Forrester has been analyzing device adoption since the launch of its Consumer Technographics® studies in 1997. Over the years, it has become evident that although demographics and attitudes influence technology adoption, these elements alone do not predict consumer behavior – subtle factors like context and psychological needs must be taken into account to piece together the technology adoption prediction puzzle. This is because of two essential contradictions that exist between:

  • What consumers say they will do and what they actually do: The concept of introspection illusion reveals the discrepancy between stated intent and subsequent behavior. Consumers are bad predictors of their own technology adoption patterns and are often conservative when estimating their own device usage.
  • What consumers say they want and what they really want: As Steve Jobs famously put it, “People don’t know what they want until you show it to them.” And even then, consumers might not recognize the benefits of the product – needs are transient, circumstantial, and often conflicting.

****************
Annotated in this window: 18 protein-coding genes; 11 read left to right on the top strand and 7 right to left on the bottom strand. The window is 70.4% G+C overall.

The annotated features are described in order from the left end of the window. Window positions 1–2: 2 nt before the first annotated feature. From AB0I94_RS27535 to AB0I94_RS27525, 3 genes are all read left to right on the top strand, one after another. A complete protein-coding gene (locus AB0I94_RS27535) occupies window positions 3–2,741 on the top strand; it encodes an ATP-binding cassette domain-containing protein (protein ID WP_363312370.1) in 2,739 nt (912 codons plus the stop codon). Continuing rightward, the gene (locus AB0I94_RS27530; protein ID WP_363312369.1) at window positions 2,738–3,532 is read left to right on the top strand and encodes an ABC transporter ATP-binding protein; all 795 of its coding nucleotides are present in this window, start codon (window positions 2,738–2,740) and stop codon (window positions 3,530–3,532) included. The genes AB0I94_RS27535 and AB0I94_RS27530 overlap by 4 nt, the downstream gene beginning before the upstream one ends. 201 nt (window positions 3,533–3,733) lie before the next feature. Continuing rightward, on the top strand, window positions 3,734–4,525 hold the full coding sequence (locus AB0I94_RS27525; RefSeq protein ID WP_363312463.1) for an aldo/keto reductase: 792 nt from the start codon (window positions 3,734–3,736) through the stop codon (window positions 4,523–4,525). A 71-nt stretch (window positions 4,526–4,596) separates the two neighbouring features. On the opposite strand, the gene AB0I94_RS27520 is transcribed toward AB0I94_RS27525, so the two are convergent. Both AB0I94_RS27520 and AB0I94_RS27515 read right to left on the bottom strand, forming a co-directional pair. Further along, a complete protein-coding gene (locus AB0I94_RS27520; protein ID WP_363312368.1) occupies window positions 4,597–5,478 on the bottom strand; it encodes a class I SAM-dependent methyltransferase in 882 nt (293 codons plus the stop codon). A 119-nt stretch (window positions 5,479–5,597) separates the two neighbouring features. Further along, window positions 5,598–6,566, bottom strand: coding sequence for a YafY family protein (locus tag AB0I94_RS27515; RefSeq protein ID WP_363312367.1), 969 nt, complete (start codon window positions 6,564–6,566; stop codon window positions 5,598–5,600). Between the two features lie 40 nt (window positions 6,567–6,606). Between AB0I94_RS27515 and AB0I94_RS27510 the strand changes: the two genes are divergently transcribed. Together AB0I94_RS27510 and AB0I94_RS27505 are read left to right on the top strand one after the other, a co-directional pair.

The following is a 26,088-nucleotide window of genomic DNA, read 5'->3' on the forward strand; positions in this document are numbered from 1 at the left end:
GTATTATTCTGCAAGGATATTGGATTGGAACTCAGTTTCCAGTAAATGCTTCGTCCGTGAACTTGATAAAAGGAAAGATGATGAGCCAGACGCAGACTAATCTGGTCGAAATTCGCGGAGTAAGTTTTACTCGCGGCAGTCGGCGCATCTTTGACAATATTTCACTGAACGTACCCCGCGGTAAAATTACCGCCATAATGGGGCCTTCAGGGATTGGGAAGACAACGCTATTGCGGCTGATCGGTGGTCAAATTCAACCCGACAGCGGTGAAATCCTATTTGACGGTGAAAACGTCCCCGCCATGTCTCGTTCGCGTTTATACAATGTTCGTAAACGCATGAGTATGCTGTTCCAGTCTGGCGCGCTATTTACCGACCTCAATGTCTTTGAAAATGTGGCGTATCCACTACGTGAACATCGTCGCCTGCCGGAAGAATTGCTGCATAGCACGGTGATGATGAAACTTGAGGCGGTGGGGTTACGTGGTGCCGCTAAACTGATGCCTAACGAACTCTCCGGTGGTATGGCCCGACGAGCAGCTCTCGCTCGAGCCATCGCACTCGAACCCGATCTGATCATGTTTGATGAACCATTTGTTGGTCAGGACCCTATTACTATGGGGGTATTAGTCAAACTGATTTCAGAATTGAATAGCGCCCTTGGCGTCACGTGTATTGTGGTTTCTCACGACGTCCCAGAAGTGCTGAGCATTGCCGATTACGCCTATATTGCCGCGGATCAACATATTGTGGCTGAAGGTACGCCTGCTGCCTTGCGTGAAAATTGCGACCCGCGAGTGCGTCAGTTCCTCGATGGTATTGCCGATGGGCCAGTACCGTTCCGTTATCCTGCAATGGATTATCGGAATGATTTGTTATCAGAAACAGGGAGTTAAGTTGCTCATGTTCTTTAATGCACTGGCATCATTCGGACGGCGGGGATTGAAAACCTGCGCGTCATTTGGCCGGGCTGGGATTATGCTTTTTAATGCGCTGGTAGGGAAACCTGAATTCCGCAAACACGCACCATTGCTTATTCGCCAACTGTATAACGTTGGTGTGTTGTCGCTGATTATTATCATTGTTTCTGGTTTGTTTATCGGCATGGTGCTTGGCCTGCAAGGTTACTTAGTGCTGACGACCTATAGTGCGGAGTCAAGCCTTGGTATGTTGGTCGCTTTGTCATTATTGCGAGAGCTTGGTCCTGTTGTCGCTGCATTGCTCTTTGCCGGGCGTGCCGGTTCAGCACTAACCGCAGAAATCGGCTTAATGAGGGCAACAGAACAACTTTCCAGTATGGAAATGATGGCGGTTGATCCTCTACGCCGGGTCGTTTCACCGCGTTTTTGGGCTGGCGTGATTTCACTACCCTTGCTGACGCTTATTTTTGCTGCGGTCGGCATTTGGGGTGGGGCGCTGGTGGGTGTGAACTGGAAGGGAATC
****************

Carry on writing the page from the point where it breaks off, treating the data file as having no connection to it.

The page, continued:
Take wearable technology as a (timely!) example. A blend of Forrester's Consumer Technographics quantitative and qualitative data shows that while interest in wearable devices is growing remarkably, consumers say they are hesitant to use the technology. However, as consumers begin to experience the comfort and connection these gadgets provide, adoption numbers trend up:

Consumer behavior can be counterintuitive: Stated intentions are not sufficient to understand technology adoption. Ultimately, to predict device usage, insights professionals must evaluate the contradictions in consumer behavior and psychology by integrating “hard” and “soft” data. In my recent research report, I explore the solutions and implications of this approach further.

In a world where the pace of innovation is accelerating exponentially and where consumers’ acceptance of new technology is quicker and increasingly contextual, the need to predict how and why consumers adopt technology is more challenging – and more important – than ever.